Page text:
In our complex society, change is not a variable….but a constant. And change and certitude are antithetical. Change means evolution, but evolution is not always linear. Change is not necessarily a projection of the past, but is sometimes a change of paradigm, a disruption. Change does not mean necessarily chaos if we don’t consider failure as definitive and fatal, but an opportunity to learn and to build new alternatives. Perpetual change makes that it is more and more difficult to predict the future, and it is probably also a cause of anxiety in the face of it.

But facing chaos is something we can learn from, if we see it as an opportunity to experience new things and probably to know a bit better about ourselves. It is in the adversity that we can really learn who we are, what we are able to do. Malcom X quote says nothing else: “There is no better that adversity. Every defeat, every heartbreak, every loss, contains its own seed, its own lesson on how to improve your performance the next time.” We cannot really know who we are if we don’t face hard times, or negative experience that gives another look at things. Such experiences make us stronger if we take this as an opportunity to learn. It makes us stronger, “anti-fragile” as described by Nassim Nicholas Taleb in his book of the same name. Antifragile is not the opposite of fragile. The opposite of fragile is unbreakable. If you drop a crystal glass on the floor, it will be broken, and this state will be different that the one before, but irreversible. If you do the same with a piece of metal, it will remain intact, in the same state, unbreakable. Anti-fragile is the stage when an object, or somebody, suffers a damage, so, changes of state but still reversible. A state where you keep track of a bad experience, but that makes you stronger because you learn from it. A state that triggers a process of resilience.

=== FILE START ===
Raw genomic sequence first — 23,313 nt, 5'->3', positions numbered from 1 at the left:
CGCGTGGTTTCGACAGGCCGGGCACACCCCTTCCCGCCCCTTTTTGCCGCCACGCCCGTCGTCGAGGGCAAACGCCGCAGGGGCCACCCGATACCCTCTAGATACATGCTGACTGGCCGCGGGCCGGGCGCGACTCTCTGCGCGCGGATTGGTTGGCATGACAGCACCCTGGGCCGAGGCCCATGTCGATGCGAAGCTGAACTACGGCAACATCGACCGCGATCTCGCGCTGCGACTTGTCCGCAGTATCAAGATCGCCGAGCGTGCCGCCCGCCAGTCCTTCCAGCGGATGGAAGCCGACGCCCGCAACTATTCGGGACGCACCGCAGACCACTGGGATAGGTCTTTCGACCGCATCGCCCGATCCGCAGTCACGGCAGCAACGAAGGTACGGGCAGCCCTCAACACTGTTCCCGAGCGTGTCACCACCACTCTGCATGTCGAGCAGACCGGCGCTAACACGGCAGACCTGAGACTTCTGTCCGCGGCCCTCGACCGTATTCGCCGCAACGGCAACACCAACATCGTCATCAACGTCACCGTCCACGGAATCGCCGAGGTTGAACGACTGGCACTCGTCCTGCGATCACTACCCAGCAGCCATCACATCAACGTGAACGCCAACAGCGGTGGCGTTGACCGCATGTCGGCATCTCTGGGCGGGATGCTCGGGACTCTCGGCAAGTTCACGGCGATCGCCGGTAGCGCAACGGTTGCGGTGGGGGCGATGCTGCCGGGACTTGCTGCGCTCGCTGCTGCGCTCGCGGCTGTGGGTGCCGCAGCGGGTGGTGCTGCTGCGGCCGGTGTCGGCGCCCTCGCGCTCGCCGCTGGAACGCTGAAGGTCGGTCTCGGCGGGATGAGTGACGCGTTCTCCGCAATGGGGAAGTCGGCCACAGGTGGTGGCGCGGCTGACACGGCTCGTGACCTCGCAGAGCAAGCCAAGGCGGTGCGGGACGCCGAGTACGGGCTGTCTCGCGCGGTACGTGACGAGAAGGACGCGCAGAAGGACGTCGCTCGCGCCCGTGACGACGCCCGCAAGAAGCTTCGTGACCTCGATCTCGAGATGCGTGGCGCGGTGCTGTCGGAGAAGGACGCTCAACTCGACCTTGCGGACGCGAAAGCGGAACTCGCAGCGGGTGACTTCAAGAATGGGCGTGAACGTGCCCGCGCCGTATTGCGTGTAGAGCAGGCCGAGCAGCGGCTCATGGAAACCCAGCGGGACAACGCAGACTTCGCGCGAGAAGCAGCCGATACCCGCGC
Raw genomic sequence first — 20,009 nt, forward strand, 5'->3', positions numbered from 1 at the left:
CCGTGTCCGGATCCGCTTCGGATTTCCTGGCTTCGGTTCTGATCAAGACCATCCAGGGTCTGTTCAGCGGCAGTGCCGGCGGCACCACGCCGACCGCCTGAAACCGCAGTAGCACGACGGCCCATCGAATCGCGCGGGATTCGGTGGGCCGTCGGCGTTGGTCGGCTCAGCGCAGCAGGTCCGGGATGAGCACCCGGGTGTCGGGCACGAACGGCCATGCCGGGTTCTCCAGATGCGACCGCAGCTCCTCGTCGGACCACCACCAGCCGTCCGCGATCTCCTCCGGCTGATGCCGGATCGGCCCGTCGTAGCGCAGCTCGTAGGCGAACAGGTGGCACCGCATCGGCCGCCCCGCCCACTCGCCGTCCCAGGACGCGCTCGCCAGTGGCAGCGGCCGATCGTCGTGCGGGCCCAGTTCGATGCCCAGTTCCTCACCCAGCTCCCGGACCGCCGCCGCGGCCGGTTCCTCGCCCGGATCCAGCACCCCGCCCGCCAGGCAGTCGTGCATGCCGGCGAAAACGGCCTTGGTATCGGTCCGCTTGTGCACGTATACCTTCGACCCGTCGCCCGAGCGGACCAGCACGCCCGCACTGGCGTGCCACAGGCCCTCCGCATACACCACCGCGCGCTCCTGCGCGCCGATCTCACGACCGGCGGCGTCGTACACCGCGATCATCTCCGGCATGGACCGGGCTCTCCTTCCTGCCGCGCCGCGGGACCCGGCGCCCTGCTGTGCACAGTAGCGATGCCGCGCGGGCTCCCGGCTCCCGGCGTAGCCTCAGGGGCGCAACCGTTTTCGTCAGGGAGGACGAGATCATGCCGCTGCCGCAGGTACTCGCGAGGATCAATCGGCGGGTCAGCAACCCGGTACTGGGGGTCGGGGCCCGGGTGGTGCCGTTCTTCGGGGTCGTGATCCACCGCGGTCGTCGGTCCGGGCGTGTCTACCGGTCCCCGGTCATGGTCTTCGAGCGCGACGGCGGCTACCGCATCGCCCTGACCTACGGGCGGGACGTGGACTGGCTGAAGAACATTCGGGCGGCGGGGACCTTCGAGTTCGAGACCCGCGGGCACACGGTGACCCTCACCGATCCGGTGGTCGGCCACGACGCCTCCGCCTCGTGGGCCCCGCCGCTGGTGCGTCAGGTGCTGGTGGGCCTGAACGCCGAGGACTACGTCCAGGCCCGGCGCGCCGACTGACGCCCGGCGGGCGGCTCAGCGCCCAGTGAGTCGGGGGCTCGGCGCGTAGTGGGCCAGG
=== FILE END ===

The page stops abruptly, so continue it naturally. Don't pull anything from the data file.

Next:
Chaos can make us stronger, more agile, and mostly if we can face it on a collective way. To come back to the example of Detroit, there are communities of people who decided that the falling of the city was not a fatality, but an opportunity to rebuild something new. They saw an opportunity to meet other people, to share knowledge, experience and skills, in order to build together a new project, a new vision of the future of the city. And knowledge, skills, are the only things each people have more than before when it is shared, contributing to empower our self-confidence. Chaos provides opportunities if we consider it as a catalyst that helps you get out of your comfort zone. It does not mean that chaos becomes something stressless, but induces a stress we have more control on, a stress inducing a positive energy to image and build new and innovative solutions.

 

Picture from Paul Barbieux (Brussels)

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Written by Eric Saint-Guillain

March 25, 2019 at 07:57